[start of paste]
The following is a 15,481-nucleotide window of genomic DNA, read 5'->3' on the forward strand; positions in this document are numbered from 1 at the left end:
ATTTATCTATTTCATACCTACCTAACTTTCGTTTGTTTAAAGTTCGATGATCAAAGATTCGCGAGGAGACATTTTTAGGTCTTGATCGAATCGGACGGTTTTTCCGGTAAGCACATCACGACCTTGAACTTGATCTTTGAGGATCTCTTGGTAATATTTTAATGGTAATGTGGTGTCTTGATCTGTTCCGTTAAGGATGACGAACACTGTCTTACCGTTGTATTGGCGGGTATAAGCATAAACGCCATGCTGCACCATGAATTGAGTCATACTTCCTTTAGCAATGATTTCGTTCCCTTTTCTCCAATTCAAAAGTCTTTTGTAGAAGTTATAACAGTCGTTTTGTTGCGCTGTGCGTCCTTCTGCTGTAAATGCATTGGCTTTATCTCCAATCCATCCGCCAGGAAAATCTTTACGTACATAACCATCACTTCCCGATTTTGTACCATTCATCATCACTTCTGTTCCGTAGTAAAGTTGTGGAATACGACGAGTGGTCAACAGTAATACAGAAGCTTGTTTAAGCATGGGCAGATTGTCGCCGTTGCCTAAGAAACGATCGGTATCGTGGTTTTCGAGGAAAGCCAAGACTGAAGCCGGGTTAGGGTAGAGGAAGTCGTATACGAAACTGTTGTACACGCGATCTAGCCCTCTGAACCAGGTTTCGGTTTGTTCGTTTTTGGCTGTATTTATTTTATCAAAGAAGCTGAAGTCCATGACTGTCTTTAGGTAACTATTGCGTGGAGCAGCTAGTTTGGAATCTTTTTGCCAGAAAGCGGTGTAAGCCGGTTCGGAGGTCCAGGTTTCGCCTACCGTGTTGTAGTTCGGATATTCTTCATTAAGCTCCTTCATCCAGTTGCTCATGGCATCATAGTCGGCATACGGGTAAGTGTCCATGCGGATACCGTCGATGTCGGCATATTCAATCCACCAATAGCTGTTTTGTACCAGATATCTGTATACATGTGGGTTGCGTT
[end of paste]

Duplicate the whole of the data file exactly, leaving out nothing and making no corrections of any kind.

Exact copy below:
The following is a 15,481-nucleotide window of genomic DNA, read 5'->3' on the forward strand; positions in this document are numbered from 1 at the left end:
ATTTATCTATTTCATACCTACCTAACTTTCGTTTGTTTAAAGTTCGATGATCAAAGATTCGCGAGGAGACATTTTTAGGTCTTGATCGAATCGGACGGTTTTTCCGGTAAGCACATCACGACCTTGAACTTGATCTTTGAGGATCTCTTGGTAATATTTTAATGGTAATGTGGTGTCTTGATCTGTTCCGTTAAGGATGACGAACACTGTCTTACCGTTGTATTGGCGGGTATAAGCATAAACGCCATGCTGCACCATGAATTGAGTCATACTTCCTTTAGCAATGATTTCGTTCCCTTTTCTCCAATTCAAAAGTCTTTTGTAGAAGTTATAACAGTCGTTTTGTTGCGCTGTGCGTCCTTCTGCTGTAAATGCATTGGCTTTATCTCCAATCCATCCGCCAGGAAAATCTTTACGTACATAACCATCACTTCCCGATTTTGTACCATTCATCATCACTTCTGTTCCGTAGTAAAGTTGTGGAATACGACGAGTGGTCAACAGTAATACAGAAGCTTGTTTAAGCATGGGCAGATTGTCGCCGTTGCCTAAGAAACGATCGGTATCGTGGTTTTCGAGGAAAGCCAAGACTGAAGCCGGGTTAGGGTAGAGGAAGTCGTATACGAAACTGTTGTACACGCGATCTAGCCCTCTGAACCAGGTTTCGGTTTGTTCGTTTTTGGCTGTATTTATTTTATCAAAGAAGCTGAAGTCCATGACTGTCTTTAGGTAACTATTGCGTGGAGCAGCTAGTTTGGAATCTTTTTGCCAGAAAGCGGTGTAAGCCGGTTCGGAGGTCCAGGTTTCGCCTACCGTGTTGTAGTTCGGATATTCTTCATTAAGCTCCTTCATCCAGTTGCTCATGGCATCATAGTCGGCATACGGGTAAGTGTCCATGCGGATACCGTCGATGTCGGCATATTCAATCCACCAATAGCTGTTTTGTACCAGATATCTGTATACATGTGGGTTGCGTT